Friday, October 28, 2005

Regret and Loss

I have spent the morning looking at two explinations of 'tragic' in terms of personal responses to choices concerning values - values that are and for the examples will remain incommensurated. One results in a feeling of loss, the other of regret.

The latter is firmly intrenched in a moral code, where it is the transgresion of the code that is regretted. It is regretted because it was, in the given situation, unavoidable in that all options open to the agent resulted in transgressions of their moral code, and yet the agent desired not to break their moral code. The good intention unable to be fulfilled is the source of the tragic in this case.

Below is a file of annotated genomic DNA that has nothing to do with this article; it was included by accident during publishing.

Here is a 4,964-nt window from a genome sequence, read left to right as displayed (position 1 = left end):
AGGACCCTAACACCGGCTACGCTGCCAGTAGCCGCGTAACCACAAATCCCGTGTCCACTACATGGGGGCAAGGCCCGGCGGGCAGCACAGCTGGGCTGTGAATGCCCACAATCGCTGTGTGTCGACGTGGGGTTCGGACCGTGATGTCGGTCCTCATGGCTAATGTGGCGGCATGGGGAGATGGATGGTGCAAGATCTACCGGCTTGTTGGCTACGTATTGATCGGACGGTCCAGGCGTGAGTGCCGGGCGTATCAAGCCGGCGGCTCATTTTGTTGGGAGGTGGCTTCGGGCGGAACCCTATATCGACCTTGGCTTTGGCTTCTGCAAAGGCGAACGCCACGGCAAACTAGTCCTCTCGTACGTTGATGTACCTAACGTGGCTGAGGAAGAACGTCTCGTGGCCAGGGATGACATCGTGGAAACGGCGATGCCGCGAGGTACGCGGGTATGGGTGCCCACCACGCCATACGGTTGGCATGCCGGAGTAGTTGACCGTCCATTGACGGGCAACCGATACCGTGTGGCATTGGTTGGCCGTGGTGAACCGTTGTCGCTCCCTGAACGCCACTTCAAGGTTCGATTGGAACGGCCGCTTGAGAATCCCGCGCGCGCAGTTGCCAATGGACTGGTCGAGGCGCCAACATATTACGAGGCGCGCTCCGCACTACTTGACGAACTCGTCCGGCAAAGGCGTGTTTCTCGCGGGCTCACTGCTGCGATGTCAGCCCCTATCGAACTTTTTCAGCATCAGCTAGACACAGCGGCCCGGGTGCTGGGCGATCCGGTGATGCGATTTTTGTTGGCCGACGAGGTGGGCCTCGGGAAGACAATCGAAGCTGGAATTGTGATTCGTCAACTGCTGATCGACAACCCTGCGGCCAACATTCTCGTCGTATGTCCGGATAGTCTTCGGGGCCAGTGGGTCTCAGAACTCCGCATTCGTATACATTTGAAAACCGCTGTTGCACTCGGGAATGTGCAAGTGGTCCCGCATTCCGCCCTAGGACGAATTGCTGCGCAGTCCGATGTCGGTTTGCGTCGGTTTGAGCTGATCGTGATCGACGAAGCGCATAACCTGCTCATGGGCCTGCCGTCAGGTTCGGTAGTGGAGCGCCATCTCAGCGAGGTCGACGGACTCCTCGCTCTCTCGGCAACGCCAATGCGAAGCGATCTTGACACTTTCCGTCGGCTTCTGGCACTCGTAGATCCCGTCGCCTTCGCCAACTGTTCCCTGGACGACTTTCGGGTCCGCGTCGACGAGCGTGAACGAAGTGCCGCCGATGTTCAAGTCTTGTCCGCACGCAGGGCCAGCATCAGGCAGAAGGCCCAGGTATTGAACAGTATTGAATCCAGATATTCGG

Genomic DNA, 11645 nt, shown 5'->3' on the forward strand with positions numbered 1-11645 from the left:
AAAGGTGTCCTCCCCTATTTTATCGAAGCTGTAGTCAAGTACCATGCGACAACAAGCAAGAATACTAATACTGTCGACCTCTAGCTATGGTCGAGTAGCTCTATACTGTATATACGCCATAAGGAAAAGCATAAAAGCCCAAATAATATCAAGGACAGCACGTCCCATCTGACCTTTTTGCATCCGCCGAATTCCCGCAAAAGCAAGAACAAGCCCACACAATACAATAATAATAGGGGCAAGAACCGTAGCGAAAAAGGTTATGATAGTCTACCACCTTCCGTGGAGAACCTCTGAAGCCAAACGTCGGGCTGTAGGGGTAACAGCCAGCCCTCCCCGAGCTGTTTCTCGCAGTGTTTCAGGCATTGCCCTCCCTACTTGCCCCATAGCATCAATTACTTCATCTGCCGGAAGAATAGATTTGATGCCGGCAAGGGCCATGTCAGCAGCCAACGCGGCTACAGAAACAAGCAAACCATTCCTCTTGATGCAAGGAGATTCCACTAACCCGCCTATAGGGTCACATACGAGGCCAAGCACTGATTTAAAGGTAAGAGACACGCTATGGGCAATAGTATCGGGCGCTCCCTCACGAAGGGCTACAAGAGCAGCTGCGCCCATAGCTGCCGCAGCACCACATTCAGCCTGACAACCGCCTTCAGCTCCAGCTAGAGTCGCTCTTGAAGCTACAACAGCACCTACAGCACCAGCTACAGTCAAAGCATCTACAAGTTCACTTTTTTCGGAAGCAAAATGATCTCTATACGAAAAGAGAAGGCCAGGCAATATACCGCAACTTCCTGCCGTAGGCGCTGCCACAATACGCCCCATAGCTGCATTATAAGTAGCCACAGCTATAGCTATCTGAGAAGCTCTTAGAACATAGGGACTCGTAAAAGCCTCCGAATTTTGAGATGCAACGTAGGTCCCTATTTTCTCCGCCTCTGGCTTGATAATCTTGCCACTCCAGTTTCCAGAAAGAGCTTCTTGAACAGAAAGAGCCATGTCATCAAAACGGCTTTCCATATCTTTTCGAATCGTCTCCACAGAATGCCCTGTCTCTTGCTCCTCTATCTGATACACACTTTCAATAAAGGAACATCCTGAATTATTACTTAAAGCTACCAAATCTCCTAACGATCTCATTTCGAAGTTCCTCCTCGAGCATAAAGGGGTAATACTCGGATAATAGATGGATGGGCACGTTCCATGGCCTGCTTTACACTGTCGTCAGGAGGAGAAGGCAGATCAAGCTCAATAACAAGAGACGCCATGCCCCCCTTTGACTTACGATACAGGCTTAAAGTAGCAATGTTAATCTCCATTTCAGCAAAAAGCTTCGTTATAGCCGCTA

The former is more of an intuitionalist approach, where it is the loss of something valuable that is felt. This situation is tragic for the similar reason that all options open to the agent resulted in loss, and the agent was well aware of the losses attached to each choice, none of which were seen as acceptable in the light of the other choices. This version, I want to say, has some kind of parallel with ideas of amputation, for the loss is personal as opposed to the 'regret' form, where there seems a closer parallel with guilt.

Both systems produce unhappy concepts due to their guilded roofs being built on rotting foundations, but one foundation is society and its morals, while the other is the self in an inclusive sense. If anyone has any suggestions as to how to link these two ideas I am most interested.

2 comments:

Anonymous said...

Knockthem down. Playin the rubble.

michael said...

cute. but not helpful. as I said, I wanted to create, rather than destroy: indeed create without destroying.